Pros
- All-phenolic construction keeps the weight low.
- Adapter collars are available for the EZ Lift Universal 1430 to fit smaller routers ($31).
- Quick-release lever allows quick removal of the router for hand-held work.
- Indicator dial can be zeroed out.
Cons

- These models have no plate levelers; they're built into a Woodhaven top.
- You must provide your own crank handle.
- Carriage travel is limited—only 1-3/4 in.
- Openings in the crank port are too small to drain sawdust.
Coming Soon
- New models, the EZ Lift 1431 and 1432, will have full
3-3/4 in. of carriage travel and sell for $165.


Woodpecker Precision Router Lift (PRL)
Price: $289
Router type, size: Fixed base, 1-3/4 hp to 3-1/2 hp
The drive mechanism features a built-in ratchet setting that has soft detents for every 1/1,000 in. of adjustment so you can feel each increment without having to look at the dial. Press down on the crank and you bypass the detents for freewheel cranking. The chain-drive system is similar to those used to raise and lower the bed on a heavy-duty planer. The chain drive runs four sprockets: one for the crank, two for the jackscrews and one freewheeling.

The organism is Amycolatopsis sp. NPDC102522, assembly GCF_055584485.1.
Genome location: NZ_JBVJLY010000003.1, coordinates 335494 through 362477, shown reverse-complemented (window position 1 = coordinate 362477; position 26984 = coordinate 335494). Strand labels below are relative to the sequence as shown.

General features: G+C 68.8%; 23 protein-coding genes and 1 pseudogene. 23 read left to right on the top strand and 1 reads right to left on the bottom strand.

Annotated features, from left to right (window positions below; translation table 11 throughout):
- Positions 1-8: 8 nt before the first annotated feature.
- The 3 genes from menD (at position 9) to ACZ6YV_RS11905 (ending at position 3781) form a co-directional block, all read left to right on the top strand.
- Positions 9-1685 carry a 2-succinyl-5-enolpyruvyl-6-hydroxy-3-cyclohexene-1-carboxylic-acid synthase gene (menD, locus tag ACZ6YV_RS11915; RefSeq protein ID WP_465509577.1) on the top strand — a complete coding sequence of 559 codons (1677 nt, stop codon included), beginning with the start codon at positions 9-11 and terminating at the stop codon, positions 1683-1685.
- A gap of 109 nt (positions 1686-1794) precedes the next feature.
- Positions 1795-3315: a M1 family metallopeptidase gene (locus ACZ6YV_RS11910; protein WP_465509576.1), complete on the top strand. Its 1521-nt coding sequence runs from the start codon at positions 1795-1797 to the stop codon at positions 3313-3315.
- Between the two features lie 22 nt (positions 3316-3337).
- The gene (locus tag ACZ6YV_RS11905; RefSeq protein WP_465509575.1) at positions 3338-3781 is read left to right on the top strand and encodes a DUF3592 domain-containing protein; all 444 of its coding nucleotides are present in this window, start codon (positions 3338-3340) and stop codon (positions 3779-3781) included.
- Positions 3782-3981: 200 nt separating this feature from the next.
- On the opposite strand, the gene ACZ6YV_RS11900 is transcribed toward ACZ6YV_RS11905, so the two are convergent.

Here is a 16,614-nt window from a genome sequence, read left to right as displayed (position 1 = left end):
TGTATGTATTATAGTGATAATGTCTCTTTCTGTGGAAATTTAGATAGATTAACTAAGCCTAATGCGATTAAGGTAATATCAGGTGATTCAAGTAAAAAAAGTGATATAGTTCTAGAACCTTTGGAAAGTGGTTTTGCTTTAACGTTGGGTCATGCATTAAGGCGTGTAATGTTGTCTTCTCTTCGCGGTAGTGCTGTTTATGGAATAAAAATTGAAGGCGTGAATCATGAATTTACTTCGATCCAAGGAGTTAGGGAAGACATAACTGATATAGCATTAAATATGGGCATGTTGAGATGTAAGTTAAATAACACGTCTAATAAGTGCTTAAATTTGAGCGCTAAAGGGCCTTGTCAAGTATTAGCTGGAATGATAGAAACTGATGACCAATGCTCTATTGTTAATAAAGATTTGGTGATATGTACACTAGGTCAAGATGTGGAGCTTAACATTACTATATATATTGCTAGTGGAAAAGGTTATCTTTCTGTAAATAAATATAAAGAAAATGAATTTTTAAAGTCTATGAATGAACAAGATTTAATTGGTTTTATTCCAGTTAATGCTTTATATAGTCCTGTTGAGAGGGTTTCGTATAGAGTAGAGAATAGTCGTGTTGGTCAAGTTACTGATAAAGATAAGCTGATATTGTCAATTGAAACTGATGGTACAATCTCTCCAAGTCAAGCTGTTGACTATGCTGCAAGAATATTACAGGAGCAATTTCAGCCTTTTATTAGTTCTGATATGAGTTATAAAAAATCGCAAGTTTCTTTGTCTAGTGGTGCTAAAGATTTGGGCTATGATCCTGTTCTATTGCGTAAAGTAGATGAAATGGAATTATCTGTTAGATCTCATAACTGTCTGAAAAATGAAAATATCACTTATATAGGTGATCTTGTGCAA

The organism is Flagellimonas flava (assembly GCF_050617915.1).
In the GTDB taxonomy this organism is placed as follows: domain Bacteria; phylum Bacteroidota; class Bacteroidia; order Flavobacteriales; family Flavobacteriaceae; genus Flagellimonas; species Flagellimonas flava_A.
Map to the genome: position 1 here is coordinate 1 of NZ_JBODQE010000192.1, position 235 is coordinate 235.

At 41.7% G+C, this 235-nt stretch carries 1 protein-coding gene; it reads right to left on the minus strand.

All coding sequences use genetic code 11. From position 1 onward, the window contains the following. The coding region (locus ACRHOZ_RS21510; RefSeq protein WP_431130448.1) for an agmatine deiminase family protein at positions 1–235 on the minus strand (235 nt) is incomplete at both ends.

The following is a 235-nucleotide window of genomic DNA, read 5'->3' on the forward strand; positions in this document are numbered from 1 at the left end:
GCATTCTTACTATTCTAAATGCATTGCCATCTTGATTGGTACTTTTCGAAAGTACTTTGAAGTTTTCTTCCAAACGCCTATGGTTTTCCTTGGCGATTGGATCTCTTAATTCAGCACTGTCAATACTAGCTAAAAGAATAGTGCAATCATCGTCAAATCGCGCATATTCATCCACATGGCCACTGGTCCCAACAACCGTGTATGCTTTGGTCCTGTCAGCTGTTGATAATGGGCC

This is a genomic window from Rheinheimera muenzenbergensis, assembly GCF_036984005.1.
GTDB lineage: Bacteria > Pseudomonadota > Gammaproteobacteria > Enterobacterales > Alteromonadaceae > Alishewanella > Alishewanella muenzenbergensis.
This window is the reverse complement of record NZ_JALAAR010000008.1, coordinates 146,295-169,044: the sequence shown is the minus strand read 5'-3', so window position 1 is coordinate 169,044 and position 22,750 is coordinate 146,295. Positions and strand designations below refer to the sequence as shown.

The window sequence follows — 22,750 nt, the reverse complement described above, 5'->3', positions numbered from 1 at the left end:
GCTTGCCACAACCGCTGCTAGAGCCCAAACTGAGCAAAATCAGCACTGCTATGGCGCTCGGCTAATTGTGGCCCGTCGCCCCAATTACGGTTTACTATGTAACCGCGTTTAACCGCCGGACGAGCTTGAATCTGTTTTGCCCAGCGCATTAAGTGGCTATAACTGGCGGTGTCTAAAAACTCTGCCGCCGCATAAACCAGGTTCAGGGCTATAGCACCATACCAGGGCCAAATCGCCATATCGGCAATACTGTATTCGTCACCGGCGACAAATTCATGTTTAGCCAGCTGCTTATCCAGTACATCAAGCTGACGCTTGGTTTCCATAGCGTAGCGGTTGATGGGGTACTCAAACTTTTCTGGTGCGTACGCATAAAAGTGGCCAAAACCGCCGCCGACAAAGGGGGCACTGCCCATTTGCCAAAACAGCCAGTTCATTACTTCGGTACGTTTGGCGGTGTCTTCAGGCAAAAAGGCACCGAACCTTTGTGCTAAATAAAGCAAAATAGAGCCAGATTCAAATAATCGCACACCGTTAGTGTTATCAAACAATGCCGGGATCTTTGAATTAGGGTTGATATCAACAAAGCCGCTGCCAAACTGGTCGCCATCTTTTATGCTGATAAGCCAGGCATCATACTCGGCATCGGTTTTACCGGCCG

Pros
- Extra-tall wrench easily clears the fence.
- Aluminum mounting plate resists sagging.
- The model has convenient above-the-table plate levelers.
- The dual-scale dials can be zeroed out by loosening a set screw and turning the dial with your fingers.
- Its aluminum insert rings are durable.
- Stainless steel scrubbers keep the threads clear of debris.
- Above-the-table leveling screws are convenient.
Cons
- The insert rings require a special wrench—it's another tool to keep track of.
- Crank port can fill with dust.
Coming Soon
- Full-size speed wrenches will come with each lift.